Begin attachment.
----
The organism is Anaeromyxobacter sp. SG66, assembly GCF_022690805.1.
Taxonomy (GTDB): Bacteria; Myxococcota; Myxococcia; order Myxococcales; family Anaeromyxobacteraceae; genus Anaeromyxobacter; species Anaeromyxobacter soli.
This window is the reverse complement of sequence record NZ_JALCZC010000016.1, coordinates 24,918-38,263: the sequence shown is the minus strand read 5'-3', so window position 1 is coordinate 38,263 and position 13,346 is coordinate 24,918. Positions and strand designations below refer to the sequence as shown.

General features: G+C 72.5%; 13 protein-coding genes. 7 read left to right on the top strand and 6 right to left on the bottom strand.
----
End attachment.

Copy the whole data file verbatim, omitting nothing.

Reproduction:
The organism is Anaeromyxobacter sp. SG66, assembly GCF_022690805.1.
Taxonomy (GTDB): Bacteria; Myxococcota; Myxococcia; order Myxococcales; family Anaeromyxobacteraceae; genus Anaeromyxobacter; species Anaeromyxobacter soli.
This window is the reverse complement of sequence record NZ_JALCZC010000016.1, coordinates 24,918-38,263: the sequence shown is the minus strand read 5'-3', so window position 1 is coordinate 38,263 and position 13,346 is coordinate 24,918. Positions and strand designations below refer to the sequence as shown.

General features: G+C 72.5%; 13 protein-coding genes. 7 read left to right on the top strand and 6 right to left on the bottom strand.